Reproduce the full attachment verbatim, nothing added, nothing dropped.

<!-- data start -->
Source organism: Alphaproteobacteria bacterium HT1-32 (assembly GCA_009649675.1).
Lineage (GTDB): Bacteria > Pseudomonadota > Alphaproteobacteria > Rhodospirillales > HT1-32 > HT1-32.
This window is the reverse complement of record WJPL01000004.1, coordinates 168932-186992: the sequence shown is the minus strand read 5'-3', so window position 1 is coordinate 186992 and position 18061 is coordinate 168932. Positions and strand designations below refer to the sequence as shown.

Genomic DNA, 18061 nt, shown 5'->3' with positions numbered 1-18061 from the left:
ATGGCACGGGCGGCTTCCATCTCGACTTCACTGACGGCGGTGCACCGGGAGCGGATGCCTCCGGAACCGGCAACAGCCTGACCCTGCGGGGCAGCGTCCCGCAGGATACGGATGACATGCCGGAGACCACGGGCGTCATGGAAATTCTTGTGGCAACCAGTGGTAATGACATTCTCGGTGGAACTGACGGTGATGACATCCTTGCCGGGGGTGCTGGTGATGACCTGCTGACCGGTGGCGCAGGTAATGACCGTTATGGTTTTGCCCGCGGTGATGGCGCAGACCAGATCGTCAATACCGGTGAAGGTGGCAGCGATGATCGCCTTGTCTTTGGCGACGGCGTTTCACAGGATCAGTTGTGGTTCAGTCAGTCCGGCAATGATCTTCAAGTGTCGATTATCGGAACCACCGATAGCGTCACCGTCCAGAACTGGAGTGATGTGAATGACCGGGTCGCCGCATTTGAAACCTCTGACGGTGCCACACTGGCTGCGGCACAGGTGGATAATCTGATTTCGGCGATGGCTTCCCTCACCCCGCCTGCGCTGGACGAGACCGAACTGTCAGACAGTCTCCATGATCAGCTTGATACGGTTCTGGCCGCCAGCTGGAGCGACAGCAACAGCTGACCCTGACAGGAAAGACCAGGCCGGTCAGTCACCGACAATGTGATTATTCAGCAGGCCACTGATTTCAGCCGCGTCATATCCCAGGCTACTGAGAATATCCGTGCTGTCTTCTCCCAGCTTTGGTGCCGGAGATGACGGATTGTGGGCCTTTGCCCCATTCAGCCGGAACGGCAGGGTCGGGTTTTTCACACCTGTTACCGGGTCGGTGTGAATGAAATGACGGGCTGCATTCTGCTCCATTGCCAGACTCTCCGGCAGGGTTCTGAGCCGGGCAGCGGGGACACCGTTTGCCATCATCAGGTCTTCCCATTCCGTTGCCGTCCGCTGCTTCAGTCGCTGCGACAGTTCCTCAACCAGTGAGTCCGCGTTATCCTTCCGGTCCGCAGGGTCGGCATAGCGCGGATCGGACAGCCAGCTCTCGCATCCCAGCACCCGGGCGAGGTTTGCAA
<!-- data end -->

Source organism: Alphaproteobacteria bacterium HT1-32 (assembly GCA_009649675.1).
Lineage (GTDB): Bacteria > Pseudomonadota > Alphaproteobacteria > Rhodospirillales > HT1-32 > HT1-32.
This window is the reverse complement of record WJPL01000004.1, coordinates 168932-186992: the sequence shown is the minus strand read 5'-3', so window position 1 is coordinate 186992 and position 18061 is coordinate 168932. Positions and strand designations below refer to the sequence as shown.

Genomic DNA, 18061 nt, shown 5'->3' with positions numbered 1-18061 from the left:
ATGGCACGGGCGGCTTCCATCTCGACTTCACTGACGGCGGTGCACCGGGAGCGGATGCCTCCGGAACCGGCAACAGCCTGACCCTGCGGGGCAGCGTCCCGCAGGATACGGATGACATGCCGGAGACCACGGGCGTCATGGAAATTCTTGTGGCAACCAGTGGTAATGACATTCTCGGTGGAACTGACGGTGATGACATCCTTGCCGGGGGTGCTGGTGATGACCTGCTGACCGGTGGCGCAGGTAATGACCGTTATGGTTTTGCCCGCGGTGATGGCGCAGACCAGATCGTCAATACCGGTGAAGGTGGCAGCGATGATCGCCTTGTCTTTGGCGACGGCGTTTCACAGGATCAGTTGTGGTTCAGTCAGTCCGGCAATGATCTTCAAGTGTCGATTATCGGAACCACCGATAGCGTCACCGTCCAGAACTGGAGTGATGTGAATGACCGGGTCGCCGCATTTGAAACCTCTGACGGTGCCACACTGGCTGCGGCACAGGTGGATAATCTGATTTCGGCGATGGCTTCCCTCACCCCGCCTGCGCTGGACGAGACCGAACTGTCAGACAGTCTCCATGATCAGCTTGATACGGTTCTGGCCGCCAGCTGGAGCGACAGCAACAGCTGACCCTGACAGGAAAGACCAGGCCGGTCAGTCACCGACAATGTGATTATTCAGCAGGCCACTGATTTCAGCCGCGTCATATCCCAGGCTACTGAGAATATCCGTGCTGTCTTCTCCCAGCTTTGGTGCCGGAGATGACGGATTGTGGGCCTTTGCCCCATTCAGCCGGAACGGCAGGGTCGGGTTTTTCACACCTGTTACCGGGTCGGTGTGAATGAAATGACGGGCTGCATTCTGCTCCATTGCCAGACTCTCCGGCAGGGTTCTGAGCCGGGCAGCGGGGACACCGTTTGCCATCATCAGGTCTTCCCATTCCGTTGCCGTCCGCTGCTTCAGTCGCTGCGACAGTTCCTCAACCAGTGAGTCCGCGTTATCCTTCCGGTCCGCAGGGTCGGCATAGCGCGGATCGGACAGCCAGCTCTCGCATCCCAGCACCCGGGCGAGGTTTGCAA